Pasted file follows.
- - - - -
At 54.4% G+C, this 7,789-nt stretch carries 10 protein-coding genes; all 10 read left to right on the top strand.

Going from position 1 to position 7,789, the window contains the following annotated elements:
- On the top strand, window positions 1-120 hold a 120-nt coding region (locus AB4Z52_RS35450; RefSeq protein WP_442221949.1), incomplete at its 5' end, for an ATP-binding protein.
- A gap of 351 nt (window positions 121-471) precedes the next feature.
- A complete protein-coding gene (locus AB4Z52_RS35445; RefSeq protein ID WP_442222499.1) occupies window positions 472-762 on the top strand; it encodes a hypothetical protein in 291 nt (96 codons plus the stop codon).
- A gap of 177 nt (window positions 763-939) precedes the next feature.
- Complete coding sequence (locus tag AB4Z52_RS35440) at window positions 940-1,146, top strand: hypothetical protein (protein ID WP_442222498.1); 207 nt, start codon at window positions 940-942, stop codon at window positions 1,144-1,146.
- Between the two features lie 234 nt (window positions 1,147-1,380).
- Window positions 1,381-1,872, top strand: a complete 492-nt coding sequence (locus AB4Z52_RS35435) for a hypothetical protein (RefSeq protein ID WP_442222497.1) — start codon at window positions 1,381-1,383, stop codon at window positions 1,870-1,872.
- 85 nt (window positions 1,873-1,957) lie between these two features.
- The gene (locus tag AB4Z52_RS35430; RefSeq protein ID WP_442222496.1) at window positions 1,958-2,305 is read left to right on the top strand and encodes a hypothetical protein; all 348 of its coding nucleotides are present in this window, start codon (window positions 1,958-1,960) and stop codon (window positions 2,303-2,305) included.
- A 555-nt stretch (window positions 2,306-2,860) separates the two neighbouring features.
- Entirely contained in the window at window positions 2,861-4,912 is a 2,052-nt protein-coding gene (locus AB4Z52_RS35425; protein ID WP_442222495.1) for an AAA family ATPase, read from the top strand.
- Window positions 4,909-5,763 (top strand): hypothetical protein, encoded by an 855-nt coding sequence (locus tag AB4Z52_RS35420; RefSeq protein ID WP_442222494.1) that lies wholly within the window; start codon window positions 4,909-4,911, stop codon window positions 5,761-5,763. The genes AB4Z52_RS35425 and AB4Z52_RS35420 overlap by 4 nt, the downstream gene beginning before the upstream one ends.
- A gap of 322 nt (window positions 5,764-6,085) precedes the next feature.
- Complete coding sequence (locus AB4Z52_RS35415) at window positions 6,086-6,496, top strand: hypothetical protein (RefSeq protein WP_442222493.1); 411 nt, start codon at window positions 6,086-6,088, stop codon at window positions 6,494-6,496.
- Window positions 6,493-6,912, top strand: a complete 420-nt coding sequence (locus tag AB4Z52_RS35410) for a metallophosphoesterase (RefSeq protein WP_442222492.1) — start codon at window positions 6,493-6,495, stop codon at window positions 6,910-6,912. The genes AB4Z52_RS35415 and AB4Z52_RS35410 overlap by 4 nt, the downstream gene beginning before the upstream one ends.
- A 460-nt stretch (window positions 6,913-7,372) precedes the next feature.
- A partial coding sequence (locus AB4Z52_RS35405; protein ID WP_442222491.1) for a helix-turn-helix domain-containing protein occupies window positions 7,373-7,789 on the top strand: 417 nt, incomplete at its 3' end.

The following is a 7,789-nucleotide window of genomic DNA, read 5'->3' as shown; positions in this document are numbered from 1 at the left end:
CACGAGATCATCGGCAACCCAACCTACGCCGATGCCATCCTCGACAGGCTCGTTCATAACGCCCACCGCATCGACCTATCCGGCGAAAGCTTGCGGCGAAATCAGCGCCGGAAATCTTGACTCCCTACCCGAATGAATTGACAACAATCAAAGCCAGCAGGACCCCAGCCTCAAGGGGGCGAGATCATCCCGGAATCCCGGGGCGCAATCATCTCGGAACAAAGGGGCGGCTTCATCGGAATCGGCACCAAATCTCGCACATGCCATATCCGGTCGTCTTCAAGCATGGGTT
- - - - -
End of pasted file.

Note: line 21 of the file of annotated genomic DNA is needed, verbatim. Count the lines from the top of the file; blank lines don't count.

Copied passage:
CACGAGATCATCGGCAACCCAACCTACGCCGATGCCATCCTCGACAGGCTCGTTCATAACGCCCACCGCATCGACCTATCCGGCGAAAGCTTGCGGCGAAATCAGCGCCGGAAATCTTGACTCCCTACCCGAATGAATTGACAACAATCAAAGCCAGCAGGACCCCAGCCTCAAGGGGGCGAGATCATCCCGGAATCCCGGGGCGCAATCATCTCGGAACAAAGGGGCGGCTTCATCGGAATCGGCACCAAATCTCGCACATGCCATATCCGGTCGTCTTCAAGCATGGGTT